From Managing Millennials to Millennials as Managers

The workplace shift that Baby Boomers and Gen Xers have heard about for years has finally arrived. According to a recent report from EY (a global firm that includes Ernst & Young, LLP), 87% of Millennial managers took on new management roles between 2008 and 2013. Considering that Millennials (those born between 1981 and 2000) now comprise about one third of the U.S. workforce, it’s essential for leaders to not only take note of their increasing influence but also their need for intentional leadership development.

If you’ve worked with Millennials, no doubt you’ve noticed some of their outstanding attributes. As we point out in our book The Leading Edge (see Chapter 8, Leading the Generations), Millennials are sometimes labeled the “Net” generation because of their comfort level with technology. They not only use current technological skills well, they also readily embrace new ones. In addition, they are often amazing multi-taskers, well-educated, and independent. As a group, heir acceptance of diversity and compassion are additional admirable traits.

Unfortunately, much of the experiences that have led to these great characteristics have left many of those in the Millennial generation feeling entitled. They tend to believe they are “owed” perks and promotions, even with little or no effort, simply “because.” The research done by EY also noted that people in their sphere of influence at work find them much more interested in individual advancement. For Millennial managers, this means that subordinates feel they aren’t leading their teams effectively nor advocating for them.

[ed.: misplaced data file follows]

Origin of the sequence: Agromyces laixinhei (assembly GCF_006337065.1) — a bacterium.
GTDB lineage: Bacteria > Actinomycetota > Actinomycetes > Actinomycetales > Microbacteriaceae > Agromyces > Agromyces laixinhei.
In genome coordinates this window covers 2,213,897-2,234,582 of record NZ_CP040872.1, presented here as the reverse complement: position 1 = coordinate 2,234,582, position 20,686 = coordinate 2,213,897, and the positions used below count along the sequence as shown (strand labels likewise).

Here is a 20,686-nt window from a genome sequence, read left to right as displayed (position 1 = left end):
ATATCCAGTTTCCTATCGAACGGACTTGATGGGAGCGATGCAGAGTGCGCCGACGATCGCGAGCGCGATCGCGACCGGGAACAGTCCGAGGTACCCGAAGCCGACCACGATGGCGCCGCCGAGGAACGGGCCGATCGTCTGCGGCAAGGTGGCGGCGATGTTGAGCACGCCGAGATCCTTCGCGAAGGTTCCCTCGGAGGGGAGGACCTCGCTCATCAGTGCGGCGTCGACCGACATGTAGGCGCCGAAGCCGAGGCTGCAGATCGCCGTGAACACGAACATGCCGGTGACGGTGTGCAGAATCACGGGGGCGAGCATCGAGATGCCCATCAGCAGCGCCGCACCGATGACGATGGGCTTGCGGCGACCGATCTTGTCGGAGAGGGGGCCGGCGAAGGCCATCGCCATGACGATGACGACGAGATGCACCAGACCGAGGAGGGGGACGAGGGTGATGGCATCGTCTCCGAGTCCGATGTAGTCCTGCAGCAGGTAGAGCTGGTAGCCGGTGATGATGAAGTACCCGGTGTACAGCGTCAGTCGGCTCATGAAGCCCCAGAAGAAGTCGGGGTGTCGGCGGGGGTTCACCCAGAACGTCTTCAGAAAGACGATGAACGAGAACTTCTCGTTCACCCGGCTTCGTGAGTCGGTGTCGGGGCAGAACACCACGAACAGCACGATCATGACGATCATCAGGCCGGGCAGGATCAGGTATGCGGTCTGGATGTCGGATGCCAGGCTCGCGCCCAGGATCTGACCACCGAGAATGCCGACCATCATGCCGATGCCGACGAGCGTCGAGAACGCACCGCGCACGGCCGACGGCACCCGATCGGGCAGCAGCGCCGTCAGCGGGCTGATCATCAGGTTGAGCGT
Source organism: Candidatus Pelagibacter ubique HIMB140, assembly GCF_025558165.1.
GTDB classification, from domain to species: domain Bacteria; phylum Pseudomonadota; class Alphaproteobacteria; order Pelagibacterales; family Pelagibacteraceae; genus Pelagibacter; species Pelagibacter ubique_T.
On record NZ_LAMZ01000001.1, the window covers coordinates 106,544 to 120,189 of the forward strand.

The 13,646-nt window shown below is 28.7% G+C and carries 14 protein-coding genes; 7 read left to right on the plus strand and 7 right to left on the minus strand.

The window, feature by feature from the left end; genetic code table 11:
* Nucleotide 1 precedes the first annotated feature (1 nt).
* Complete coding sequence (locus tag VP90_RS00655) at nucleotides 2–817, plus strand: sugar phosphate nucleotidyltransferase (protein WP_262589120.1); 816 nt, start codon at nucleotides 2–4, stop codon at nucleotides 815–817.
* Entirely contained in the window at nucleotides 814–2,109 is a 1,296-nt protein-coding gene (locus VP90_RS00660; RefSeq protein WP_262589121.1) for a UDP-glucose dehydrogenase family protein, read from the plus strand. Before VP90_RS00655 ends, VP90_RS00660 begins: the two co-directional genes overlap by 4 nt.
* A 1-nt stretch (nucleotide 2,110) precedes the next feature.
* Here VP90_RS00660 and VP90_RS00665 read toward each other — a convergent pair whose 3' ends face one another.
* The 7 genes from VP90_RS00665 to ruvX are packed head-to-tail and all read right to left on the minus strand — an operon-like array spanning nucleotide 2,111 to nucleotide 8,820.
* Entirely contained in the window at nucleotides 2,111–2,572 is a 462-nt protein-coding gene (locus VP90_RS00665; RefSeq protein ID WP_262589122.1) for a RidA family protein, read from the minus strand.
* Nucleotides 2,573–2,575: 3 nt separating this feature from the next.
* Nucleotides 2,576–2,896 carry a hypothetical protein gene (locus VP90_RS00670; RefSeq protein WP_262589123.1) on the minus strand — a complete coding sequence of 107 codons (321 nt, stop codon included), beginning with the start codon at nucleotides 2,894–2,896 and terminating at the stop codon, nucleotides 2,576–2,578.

So, how can you go from having to manage the Millennials in your organization to making them exceptional managers and leaders? Here are a few strategies to implement:

  1. Form a “Next Level Leadership” group comprised of up-and-coming Millennials in your company. Have them study and process essential leadership skill sets like those found in The Leading Edge.
  2. Find a leadership coach to work with these Millennials, individually and/or as a group. Someone from the Baby Boom or Gen X generations can assist you in mentoring these fledging leaders to the next level.
  3. Since Millennials are quite ambitious, be specific about your expectations for promotions. Make it clear that nothing is a given; instead, employees can strive for advancement by meeting set criteria.

Remember, each generation in your organization has different strengths and weaknesses, so strive to become a generational expert. Your investment of time, energy and resources in moving Millennials to the next level will be well worth the effort.